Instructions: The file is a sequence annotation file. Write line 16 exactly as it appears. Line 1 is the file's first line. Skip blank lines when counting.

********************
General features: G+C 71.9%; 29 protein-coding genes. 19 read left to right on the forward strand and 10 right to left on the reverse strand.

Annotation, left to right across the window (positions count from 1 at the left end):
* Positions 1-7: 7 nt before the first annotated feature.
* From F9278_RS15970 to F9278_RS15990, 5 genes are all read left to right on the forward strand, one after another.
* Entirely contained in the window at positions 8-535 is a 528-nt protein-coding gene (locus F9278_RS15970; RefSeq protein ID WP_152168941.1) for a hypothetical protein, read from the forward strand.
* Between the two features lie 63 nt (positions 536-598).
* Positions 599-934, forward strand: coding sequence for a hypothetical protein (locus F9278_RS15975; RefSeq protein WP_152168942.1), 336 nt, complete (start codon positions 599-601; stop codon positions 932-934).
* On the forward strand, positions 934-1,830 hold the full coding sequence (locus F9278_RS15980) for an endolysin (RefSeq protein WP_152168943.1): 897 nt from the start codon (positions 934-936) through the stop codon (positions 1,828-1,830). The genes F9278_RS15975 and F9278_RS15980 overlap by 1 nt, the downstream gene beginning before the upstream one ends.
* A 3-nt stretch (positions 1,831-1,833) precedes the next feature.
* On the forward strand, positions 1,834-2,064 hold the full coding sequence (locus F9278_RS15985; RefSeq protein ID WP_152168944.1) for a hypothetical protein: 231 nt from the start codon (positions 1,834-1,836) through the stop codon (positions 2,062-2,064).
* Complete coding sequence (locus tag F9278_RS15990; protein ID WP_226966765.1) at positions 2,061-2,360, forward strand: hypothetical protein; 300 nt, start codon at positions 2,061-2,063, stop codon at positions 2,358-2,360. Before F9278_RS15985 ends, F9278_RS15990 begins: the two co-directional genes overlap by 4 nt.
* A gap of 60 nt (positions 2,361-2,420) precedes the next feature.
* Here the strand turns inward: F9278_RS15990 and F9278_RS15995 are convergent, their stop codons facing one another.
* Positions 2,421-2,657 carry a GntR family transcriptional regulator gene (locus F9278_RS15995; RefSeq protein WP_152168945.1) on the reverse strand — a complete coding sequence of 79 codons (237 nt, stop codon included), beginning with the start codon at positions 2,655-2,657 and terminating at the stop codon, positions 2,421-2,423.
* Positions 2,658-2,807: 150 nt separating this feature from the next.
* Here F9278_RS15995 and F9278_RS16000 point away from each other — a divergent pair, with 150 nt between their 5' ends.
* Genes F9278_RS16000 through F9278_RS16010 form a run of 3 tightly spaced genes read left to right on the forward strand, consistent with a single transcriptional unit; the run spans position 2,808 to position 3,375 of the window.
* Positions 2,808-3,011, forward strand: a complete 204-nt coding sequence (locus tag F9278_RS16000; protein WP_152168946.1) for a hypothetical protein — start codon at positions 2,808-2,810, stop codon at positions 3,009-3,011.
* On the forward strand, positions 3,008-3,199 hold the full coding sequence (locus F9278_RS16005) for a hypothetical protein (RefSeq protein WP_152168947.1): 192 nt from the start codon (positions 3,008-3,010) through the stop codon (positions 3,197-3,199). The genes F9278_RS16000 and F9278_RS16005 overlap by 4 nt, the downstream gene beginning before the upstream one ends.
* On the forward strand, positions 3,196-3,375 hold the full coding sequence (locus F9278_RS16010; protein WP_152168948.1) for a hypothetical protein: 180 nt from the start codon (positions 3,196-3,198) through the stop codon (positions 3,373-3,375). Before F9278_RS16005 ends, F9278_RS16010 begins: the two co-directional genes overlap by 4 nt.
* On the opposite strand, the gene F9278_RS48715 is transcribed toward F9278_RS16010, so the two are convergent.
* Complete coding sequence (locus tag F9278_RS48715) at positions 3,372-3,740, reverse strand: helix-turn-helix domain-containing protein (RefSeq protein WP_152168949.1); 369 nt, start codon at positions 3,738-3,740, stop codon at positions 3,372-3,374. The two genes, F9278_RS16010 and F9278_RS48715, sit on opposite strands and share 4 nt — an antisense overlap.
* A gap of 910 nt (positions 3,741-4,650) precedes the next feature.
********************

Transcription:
* Here F9278_RS15995 and F9278_RS16000 point away from each other — a divergent pair, with 150 nt between their 5' ends.